When Cass Gilbert put foot to pedal 15 years ago, he couldn’t have imagined how many miles the ride would turn into.
Cass Gilbert has cycling wanderlust, and he deals with it in big, big ways. Gilbert partly funds his trips by writing for bicycle magazines, and he’s contributed to Cycling Plus, What Mountain Bike, Singletrack, Mountain Flyer, Adventure Cycling, Boneshaker, Cycle and wired.co.uk. His website, While Out Riding, features a travel blog, gear reviews, packlists, Q&As, a gallery, route notes and wholesome recipes for hungry cyclists. And as one of Surly’s only sponsored riders, Gilbert brings a wealth of real-world product testing to our offices here in Minnesota, too.
For a lot of people, the idea of living the life that Gilbert does seems impossible. But every large journey is comprised of many small parts, and with the right mindset and the right gear, you can easily squeeze small-part journeys into your regular cycling regimen. Step one is deciding to go.
Welcome Cass! Thanks for taking the time to share some of your wisdom. Where are you right now?
I’m currently in Patagonia, having recently completed the Carretera Austral, a 1,200 kilometer dirt road flanked by lakes, glaciers and mountains that winds its way through southern Chile. Last night, I slept in an abandoned roadside hotel with three other cyclists. This morning, we awoke before sunrise to beat the ferocious winds. Tonight, I’ll be sampling a $12 all-you-can-eat Argentinian grill.
My plan is to continue riding south, all the way to the most southerly point on the continent, Ushuaia, Argentina, following dirt roads where I can. En route, I hope to stop and hike in the Torres del Paine National Park, and see if there’s any bikepacking potential in the region.
How did you get started in this lifestyle?
After leaving high school, a two-week bike tour across France fueled a desire to travel on two wheels. I loved both the sense of self-sufficiency and the physical challenge of bike touring—I’d never slept so well, or looked forward so much to the next day. It wasn’t until sometime later though, in 1998, that I hatched a plan to travel further afield. My hope was to ride from Sydney, Australia, back to my home city of London via Asia, the Middle East and Europe. Although I had no formal writing experience, I also approached a UK bike magazine in the hope they’d be interested in a diary from the road. I’d no idea that these two incredible years would change my life. I haven’t stopped pedaling since then, whether it’s been overnight escapes with friends, commuting around the city, setting up my own guiding business in the Indian Himalaya, or traveling the length of the Americas.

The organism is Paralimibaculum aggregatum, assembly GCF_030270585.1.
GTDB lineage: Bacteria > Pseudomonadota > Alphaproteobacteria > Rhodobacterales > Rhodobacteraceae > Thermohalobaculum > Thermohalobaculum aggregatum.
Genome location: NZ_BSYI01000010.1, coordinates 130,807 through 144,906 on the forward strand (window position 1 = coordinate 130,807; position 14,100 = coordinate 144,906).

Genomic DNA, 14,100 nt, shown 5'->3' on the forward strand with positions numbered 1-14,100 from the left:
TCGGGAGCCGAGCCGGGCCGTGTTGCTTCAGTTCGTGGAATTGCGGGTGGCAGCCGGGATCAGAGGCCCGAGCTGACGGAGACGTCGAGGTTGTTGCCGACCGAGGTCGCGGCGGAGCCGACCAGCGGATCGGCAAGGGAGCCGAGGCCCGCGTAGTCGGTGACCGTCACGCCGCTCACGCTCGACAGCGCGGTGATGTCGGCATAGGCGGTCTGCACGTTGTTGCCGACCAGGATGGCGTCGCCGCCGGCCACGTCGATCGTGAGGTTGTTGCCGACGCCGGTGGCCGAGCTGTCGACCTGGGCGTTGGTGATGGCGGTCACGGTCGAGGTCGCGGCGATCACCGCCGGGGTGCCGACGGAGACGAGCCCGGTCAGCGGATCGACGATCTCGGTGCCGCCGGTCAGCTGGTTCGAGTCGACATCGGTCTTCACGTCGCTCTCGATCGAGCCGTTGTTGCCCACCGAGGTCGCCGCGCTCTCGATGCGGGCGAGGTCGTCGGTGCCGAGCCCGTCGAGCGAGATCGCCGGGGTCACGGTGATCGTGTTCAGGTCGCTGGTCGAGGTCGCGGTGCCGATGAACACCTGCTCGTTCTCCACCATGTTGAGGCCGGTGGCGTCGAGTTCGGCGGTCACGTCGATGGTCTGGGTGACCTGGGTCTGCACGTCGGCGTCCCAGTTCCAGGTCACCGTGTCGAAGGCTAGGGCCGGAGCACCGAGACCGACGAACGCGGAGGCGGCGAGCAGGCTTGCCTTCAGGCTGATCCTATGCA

If you had to try and summarize your experiences so far…?
Cycling has offered a far deeper insight into countries I’ve visited than might otherwise be possible. So many people along the way have reached out and wanted to connect. Despite the way the world is so often portrayed by mass media, from my experience, it’s inherently an extremely welcoming place.
I’ve also spent a good deal of time in New Mexico; bikepacking has introduced me to a community of riders there. We head out for the weekend and camp whenever we get the chance, riding all day and sleeping under the stars. In fact, bike travel has made me friends the world over. I’ve mountain biked with riders in China, Cambodia and Colombia, our love of singletrack transcending cultural or linguistic differences. I try and share my enthusiasm for bike touring—backcountry exploration especially—in my blog, as well as sharing what I’ve learned along the way.
How far do you have to go to from home to experience “real” bikepacking or touring?
Although I love to travel to far-flung destinations, I’m a firm advocate that some of the best adventures can be enjoyed from your own front door, or at least just a train or bus ride away. Exploring your local surroundings is also a wonderful way to feel more in touch with where you live, and become more familiar with the very fabric and texture of the land.
Bike touring has also taught me patience—literally, to slow down. There’s nothing like an overnight bikepack to help process what’s going on in your life, away from distractions. I tend to think clearest when I’m out on my bike for a few days.
Paring down to the point where each item you carry has purpose is also a very liberating experience. Similarly, I believe that finding comfort outside of your comfort zone is a good thing. It can be a means of getting to get to know yourself better. If you journey alone—which I’d definitely recommend at some point—it can be a way of becoming more settled with who you are.
Bike touring is also a good reminder that change is the only real known in this life. Whether it’s a headwind, a long climb, a storm ... everything changes. Enjoy it for what it is.